Keyboard whiz Derek Sherinian has made a living as a first call session ace, performing and recording with such disparate talent as Alice Cooper and “Kiss” along with his involvement with prog-metal bands, “Dream Theater”, “Platypus” and the high octane “Planet X”. However, Inertia might represent Sherinian’s finest recorded hour to date!
Co-produced by the incomparable drummer Simon Phillips, who also lends his wares to every track, Sherinian also garners Herculean support from venerable guitarists Steve Lukather and Zakk Wylde, who appear in either in duo settings or respectively man the helm on individual tracks. Bassists Jimmy Johnson, Tony Franklin, Tom Kennedy, and electric violinist Jerry Goodman provide potent support on various works throughout this shrewdly envisioned production. Ultimately, Sherinian shines forth as an ardent composer, thrilling soloist, prominent leader and clever manipulator of digital samples, patches and MIDI technology. All told, the keyboardist demonstrates strong rhythmic sensibilities along with a flair for developing unusual or unorthodox sound textures from his equipment and studio EFX.
Sherinian and Wylde got toe to toe on Edgar Winter’s hard rock classic, “Frankenstein” as the band dutifully conveys an ominous tone, bespeaking the horrific (albeit tongue-in-cheek) implications of the song’s title. With this piece, Phillips and bassist Tony Franklin add the required zest and punch! Otherwise, the various ensembles provide the obligatory ingredients to get your blood simmering, whereas part of the overall beauty lies within Sherinian’s multilayered treatments, bone crushing licks and noticeably melodic gifts.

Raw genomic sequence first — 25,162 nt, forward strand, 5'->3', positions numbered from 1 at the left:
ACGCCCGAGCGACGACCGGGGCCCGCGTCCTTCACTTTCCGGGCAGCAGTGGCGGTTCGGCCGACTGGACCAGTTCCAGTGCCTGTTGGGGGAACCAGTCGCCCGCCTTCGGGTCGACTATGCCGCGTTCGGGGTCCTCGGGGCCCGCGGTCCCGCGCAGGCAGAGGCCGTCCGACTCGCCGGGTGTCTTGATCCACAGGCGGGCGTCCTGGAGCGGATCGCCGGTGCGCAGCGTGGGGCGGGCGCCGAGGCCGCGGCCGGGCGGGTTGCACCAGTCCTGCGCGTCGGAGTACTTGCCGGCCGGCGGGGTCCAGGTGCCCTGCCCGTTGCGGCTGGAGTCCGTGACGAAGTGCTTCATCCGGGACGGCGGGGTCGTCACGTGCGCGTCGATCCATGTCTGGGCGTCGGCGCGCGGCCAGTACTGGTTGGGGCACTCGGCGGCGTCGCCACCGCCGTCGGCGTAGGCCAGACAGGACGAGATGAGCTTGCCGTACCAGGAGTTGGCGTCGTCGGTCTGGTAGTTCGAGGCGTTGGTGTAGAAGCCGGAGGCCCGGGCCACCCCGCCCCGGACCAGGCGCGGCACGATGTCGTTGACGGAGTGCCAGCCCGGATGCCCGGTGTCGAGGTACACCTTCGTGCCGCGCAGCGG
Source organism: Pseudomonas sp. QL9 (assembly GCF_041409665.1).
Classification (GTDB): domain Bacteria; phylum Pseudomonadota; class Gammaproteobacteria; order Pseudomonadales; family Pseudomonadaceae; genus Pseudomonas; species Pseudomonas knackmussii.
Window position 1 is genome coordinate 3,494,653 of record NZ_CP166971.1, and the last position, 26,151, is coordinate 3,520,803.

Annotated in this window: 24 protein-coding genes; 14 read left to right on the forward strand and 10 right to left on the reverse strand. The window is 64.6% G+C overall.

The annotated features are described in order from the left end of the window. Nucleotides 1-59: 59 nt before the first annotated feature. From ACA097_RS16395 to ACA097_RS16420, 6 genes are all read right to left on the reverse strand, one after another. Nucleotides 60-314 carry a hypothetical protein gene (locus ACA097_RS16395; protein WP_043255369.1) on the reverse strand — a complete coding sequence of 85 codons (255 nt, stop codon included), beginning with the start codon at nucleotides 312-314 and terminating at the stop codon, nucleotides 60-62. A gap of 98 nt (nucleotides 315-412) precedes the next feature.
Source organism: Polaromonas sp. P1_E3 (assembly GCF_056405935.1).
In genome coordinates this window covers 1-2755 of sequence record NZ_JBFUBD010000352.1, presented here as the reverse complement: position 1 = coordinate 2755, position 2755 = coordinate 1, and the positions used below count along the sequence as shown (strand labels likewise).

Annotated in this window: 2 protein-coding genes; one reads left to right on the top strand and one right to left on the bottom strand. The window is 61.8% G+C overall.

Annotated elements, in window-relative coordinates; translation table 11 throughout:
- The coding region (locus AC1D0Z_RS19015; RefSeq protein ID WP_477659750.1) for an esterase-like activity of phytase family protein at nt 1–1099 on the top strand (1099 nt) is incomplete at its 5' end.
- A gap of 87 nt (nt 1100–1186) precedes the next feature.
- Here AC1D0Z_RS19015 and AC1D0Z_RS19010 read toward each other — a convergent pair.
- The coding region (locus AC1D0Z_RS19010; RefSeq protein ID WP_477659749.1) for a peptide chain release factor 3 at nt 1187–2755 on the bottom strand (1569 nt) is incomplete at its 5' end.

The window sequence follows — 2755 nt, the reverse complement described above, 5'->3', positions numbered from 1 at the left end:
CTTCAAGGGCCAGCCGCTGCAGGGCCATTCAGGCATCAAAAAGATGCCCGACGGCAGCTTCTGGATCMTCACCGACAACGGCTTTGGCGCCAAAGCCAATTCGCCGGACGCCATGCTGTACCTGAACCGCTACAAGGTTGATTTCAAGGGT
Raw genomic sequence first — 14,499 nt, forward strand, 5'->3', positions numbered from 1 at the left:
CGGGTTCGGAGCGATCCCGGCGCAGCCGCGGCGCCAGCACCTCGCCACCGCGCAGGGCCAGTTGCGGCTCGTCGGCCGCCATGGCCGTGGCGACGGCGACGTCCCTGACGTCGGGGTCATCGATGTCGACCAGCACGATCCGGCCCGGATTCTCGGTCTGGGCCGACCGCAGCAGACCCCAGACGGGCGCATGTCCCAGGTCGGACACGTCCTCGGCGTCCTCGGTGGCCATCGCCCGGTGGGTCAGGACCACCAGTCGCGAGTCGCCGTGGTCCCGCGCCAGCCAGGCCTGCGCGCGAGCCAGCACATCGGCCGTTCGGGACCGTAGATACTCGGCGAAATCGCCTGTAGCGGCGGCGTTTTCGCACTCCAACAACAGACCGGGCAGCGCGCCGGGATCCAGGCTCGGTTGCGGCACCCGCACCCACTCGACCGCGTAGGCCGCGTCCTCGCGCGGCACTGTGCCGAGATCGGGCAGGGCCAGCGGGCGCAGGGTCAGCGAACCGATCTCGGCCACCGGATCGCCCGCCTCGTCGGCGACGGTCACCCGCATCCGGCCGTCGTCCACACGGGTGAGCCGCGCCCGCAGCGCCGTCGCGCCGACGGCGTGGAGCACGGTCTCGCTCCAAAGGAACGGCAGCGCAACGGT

Steve Lukather injects an East Indian vibe with his electric sitar on “Mata Hari”, while the men cross genres with a jazzy yet hard driving rendition of Charles Mingus’ classic, “Goodbye Porkpie Hat”. Overall, there’s quite a bit to digest here, as Inertia looms as a must-have for the ardent progressive-rock lover. Basically, Derek Sherinian’s star has risen! Highly recommended.
All About Jazz has been a pillar of jazz since 1995, championing it as an art form and, more importantly, supporting the musicians who create it. Our enduring commitment has made "AAJ" one of the most culturally important websites of its kind, read by hundreds of thousands of fans, musicians and industry figures every month.
You Can Help
To expand our coverage even further and develop new means to foster jazz discovery and connectivity we need your help. You can become a sustaining member for a modest $20 and in return, we'll immediately hide those pesky ads plus provide access to future articles for a full year. This winning combination will vastly improve your AAJ experience and allow us to vigorously build on the pioneering work we first started in 1995. So enjoy an ad-free AAJ experience and help us remain a positive beacon for jazz by making a donation today.